CHARLESTON, SC (WCSC) - More than 40 fire engines and hundreds of firefighters from all over the region joined former Charleston Fire Chief Thomas Carr's funeral procession throughout downtown Charleston Monday.
Streets surrounding St. Michael's Episcopal Church, at the corner of Meeting and Broad streets, were closed for hours during the former chief's funeral service.
Carr died at his home, surrounded by family and friends, last Wednesday following complications from his continued battle with Parkinson's.
Five days later, almost 1,000 friends, family members and firefighters honored his memory by paying their respects to Carr as his ashes were carried by to a downtown cemetery.
Fire Marshal Mike Julazadeh says the outpouring of support for the late chief was overwhelming.
"As you look around you see all the different labels on all the fire trucks here today and it's not just Charleston he had an impact on... He had an impact on our region," said Julazadeh.
The Fire Marshal says Carr's legacy will live on in the drastic changes he made to the department after he was hired in 2008.
"Chief Carr was an innovative leader," said Julazadeh. "He came to Charleston and he made monumental changes to the fire department and I think he'll forever change the way the Charleston fire department operates."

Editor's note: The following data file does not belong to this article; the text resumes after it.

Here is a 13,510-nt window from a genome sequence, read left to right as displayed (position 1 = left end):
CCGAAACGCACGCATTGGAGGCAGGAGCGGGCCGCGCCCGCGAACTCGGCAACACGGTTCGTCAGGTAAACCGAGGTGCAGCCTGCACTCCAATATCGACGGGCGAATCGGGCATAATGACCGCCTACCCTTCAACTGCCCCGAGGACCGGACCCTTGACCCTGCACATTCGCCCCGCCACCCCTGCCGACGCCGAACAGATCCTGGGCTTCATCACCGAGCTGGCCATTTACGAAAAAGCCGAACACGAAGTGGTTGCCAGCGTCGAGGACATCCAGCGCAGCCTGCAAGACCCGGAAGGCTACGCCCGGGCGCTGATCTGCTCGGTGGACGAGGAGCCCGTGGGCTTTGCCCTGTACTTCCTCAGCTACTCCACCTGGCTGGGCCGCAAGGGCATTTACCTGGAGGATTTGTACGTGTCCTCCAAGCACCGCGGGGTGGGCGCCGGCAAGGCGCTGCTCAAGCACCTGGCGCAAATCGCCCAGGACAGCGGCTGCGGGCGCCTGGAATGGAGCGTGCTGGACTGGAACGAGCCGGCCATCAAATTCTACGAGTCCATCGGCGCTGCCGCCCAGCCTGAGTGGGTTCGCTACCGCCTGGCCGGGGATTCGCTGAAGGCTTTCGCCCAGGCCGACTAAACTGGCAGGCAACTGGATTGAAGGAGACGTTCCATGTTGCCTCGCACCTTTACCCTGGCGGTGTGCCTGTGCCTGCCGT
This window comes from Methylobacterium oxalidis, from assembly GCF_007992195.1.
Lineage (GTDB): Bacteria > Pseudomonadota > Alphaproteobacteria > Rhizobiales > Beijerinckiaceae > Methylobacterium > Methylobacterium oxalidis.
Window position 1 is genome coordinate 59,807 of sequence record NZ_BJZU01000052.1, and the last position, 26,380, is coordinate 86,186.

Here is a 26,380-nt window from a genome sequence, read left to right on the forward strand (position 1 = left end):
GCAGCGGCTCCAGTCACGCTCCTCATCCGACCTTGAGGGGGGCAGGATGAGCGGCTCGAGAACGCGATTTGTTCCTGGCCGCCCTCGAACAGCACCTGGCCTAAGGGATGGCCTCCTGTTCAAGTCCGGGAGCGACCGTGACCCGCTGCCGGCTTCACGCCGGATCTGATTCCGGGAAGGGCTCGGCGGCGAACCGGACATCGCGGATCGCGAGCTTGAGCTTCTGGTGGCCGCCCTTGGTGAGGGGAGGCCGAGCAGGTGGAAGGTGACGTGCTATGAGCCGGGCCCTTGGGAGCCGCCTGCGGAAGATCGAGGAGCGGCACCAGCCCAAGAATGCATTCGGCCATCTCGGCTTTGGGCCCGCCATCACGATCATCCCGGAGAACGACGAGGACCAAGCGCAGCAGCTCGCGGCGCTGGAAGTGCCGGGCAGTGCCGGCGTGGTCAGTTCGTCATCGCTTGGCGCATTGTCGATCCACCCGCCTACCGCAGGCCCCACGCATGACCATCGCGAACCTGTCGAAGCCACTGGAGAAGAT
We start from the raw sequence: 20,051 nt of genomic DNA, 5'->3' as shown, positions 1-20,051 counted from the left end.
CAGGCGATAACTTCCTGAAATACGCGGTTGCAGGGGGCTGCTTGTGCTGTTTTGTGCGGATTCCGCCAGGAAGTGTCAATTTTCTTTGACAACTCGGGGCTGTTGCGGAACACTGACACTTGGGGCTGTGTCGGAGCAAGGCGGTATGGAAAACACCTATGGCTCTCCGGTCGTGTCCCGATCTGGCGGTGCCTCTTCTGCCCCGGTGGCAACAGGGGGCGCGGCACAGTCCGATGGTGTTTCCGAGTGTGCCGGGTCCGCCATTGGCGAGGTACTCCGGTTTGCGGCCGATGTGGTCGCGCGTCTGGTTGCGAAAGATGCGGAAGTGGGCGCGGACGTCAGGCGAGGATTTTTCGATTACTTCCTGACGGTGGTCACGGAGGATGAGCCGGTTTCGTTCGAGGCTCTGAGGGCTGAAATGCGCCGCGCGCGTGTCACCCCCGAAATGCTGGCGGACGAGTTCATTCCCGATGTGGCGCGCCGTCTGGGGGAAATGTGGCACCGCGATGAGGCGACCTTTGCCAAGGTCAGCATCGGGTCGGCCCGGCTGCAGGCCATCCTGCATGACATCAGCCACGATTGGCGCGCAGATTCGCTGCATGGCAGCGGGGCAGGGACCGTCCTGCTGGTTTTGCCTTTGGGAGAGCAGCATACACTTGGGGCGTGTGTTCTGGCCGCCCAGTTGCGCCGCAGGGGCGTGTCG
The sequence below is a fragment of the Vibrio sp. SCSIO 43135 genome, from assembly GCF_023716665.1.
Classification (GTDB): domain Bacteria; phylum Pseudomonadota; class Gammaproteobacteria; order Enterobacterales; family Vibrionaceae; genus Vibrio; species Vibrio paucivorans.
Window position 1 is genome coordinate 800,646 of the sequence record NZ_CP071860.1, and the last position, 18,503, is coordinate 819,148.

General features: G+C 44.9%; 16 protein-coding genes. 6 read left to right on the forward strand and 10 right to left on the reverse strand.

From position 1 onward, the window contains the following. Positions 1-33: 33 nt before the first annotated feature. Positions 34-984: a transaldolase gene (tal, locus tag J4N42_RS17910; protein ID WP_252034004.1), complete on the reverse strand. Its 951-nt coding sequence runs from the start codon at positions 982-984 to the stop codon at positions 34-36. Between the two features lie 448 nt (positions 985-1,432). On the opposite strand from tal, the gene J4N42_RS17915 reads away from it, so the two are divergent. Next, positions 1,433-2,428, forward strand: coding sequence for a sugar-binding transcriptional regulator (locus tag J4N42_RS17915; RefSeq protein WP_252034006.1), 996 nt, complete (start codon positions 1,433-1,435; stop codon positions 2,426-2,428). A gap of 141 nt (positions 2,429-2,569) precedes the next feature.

Carr brought the Automatic Aid system to Charleston. It is a system that redefined communication between first responders and cut down response times considerably.
An honor guard and a pipe and drum band from Montgomery County, Maryland, where Carr worked for 30 years, showed up to send off the former fire chief.
It was in Maryland where Carr began his career in 1973 as an 18-year-old volunteer paramedic.
He was hired as a career firefighter/paramedic in Montgomery Co. in 1977 and became the first operational fire chief of the County Fire Rescue service in 2004.
In 2008, he took over duties as Fire Chief of the Charleston Fire Department until his Parkinson's forced him to retire in 2012.
Carr was 59-years-old at the time of his death.